The irony seems lost on tea-party stalwart Michele Bachmann.
The former candidate for the 2012 Republican nomination for president said in an interview this week that Americans "aren't ready" for a female president.
"I think there was a cachet about having an African-American president because of guilt," said the winner of the 2011 Iowa Straw Poll and representative from Minnesota. "People don't hold guilt for women."
The comments came after she was asked about Hillary Clinton's chances to win the presidency in 2016. Clinton's gender, along with her ties to President Obama and the Benghazi attack, might be enough to lure voters to the Republican ticket, Bachmann claims.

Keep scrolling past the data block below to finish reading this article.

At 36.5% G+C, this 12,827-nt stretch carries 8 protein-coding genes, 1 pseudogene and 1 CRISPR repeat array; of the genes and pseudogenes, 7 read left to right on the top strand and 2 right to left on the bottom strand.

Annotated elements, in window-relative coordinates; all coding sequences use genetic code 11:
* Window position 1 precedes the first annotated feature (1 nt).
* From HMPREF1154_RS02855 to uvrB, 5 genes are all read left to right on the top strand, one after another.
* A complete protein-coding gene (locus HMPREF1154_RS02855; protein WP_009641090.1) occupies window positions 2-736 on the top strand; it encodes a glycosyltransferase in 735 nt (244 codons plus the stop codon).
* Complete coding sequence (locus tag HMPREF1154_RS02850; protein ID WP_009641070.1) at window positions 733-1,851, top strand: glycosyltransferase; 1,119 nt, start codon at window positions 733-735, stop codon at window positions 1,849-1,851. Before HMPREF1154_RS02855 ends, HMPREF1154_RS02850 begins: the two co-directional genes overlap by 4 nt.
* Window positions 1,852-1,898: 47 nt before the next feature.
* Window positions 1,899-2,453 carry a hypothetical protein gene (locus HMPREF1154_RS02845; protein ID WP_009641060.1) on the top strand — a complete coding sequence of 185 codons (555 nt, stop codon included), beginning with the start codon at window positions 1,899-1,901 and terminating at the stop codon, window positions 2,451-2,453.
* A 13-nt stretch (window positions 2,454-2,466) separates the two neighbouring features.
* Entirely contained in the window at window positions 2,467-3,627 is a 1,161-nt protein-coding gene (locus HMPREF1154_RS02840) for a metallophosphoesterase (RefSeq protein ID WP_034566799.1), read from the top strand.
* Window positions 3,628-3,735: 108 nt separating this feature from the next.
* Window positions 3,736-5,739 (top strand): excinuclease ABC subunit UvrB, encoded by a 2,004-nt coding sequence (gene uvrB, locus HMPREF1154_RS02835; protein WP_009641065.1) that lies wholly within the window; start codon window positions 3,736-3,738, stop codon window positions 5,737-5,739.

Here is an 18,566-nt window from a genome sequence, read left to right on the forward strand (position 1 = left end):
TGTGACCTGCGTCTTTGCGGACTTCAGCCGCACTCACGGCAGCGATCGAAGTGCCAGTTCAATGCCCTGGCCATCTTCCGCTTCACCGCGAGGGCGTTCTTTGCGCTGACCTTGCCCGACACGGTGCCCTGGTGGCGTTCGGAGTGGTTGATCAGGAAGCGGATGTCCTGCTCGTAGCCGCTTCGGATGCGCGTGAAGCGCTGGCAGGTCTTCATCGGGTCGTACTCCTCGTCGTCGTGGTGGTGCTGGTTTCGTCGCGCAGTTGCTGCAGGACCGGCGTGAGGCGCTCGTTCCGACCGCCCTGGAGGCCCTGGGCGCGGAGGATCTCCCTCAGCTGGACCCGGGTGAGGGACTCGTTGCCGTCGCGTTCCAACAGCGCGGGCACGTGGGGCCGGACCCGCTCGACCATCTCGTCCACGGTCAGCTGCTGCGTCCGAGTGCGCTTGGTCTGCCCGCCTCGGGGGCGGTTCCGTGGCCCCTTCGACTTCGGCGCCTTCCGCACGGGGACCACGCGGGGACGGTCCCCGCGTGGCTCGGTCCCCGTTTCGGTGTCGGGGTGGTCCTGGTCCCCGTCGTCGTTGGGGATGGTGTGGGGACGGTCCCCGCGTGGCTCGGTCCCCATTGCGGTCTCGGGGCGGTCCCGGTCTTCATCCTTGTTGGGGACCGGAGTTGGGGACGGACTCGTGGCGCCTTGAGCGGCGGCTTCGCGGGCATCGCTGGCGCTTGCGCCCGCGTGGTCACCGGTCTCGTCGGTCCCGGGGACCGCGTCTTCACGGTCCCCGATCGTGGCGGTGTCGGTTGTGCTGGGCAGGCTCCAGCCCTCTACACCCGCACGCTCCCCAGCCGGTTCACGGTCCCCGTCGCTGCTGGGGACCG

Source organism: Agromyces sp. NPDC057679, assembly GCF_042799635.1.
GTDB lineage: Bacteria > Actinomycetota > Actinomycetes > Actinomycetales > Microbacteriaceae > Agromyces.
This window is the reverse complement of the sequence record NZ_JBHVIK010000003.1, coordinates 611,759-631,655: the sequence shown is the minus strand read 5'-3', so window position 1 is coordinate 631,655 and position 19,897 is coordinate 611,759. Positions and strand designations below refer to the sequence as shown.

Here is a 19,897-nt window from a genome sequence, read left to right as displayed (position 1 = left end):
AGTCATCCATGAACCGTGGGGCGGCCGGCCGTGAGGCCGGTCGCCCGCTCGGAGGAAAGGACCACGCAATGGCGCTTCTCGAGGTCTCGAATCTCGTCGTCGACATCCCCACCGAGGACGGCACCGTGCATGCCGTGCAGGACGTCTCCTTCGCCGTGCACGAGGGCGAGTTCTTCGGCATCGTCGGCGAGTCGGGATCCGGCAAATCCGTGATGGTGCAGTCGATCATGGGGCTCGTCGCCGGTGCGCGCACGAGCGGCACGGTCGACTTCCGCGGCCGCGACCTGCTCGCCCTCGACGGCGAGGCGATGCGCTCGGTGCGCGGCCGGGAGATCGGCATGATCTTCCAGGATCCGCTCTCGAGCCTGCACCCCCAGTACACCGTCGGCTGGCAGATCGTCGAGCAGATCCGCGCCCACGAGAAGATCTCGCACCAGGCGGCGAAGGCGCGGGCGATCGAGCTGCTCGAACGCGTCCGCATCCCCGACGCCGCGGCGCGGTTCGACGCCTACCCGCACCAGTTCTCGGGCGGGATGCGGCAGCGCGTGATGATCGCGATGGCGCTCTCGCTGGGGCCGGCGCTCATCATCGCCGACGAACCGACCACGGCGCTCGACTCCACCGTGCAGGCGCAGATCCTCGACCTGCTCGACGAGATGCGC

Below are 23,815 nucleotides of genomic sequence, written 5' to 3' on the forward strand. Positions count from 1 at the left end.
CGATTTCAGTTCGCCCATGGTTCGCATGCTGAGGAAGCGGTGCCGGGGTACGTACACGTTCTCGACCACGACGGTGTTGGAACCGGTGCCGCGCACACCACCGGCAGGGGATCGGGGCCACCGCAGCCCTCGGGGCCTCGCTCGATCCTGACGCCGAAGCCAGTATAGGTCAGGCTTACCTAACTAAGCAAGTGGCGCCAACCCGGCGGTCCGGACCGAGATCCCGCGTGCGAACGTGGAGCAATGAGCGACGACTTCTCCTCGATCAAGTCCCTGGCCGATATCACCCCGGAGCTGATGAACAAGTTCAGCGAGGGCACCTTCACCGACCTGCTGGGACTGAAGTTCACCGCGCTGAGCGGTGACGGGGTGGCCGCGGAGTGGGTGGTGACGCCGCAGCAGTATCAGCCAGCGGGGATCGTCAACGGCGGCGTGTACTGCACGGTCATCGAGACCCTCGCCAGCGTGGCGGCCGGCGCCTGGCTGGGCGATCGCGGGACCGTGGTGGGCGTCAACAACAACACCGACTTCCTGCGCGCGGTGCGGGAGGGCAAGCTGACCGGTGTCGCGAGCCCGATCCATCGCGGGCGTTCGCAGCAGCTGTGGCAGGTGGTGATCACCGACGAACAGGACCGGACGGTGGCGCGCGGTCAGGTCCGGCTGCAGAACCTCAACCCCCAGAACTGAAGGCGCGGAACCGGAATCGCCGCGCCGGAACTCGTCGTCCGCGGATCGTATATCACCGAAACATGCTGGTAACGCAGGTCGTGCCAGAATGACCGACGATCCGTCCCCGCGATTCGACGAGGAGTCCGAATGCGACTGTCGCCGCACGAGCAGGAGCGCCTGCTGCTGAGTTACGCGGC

But public polling seems to suggest the opposite of Bachmann's claim on American readiness for a female president. A poll from last May showed that 86 percent of Americans think the United States is ready to elect a female president.
For a woman, though, who was criticized on several occasions for the amount of makeup she wore to debates and events—the type of sexist criticism that is reserved mainly (remember John Edwards' hair?) for a female candidate—along with being introduced on a late-night TV show to the tune of Lyin' Ass Bitch, it's no surprise that the presidential run left a bad taste.